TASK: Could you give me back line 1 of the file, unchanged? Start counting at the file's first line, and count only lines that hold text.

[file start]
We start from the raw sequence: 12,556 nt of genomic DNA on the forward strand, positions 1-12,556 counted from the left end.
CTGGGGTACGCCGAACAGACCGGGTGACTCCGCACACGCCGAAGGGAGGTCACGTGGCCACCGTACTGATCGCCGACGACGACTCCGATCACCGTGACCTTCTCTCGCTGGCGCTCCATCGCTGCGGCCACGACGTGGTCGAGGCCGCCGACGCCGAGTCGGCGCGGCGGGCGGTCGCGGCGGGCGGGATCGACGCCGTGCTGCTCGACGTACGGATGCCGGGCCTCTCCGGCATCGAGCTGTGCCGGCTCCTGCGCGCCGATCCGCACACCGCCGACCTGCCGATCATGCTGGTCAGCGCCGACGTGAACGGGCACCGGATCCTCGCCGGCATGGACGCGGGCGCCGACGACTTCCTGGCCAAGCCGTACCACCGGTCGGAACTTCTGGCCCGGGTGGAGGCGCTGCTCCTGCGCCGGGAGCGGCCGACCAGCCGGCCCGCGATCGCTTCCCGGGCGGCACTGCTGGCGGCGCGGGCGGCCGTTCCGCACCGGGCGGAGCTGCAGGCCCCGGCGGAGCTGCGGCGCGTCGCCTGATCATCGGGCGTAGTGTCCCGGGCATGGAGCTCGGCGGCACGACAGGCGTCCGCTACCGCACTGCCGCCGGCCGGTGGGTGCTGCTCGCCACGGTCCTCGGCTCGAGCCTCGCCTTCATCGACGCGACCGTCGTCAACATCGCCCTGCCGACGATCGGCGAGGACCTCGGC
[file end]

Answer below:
We start from the raw sequence: 12,556 nt of genomic DNA on the forward strand, positions 1-12,556 counted from the left end.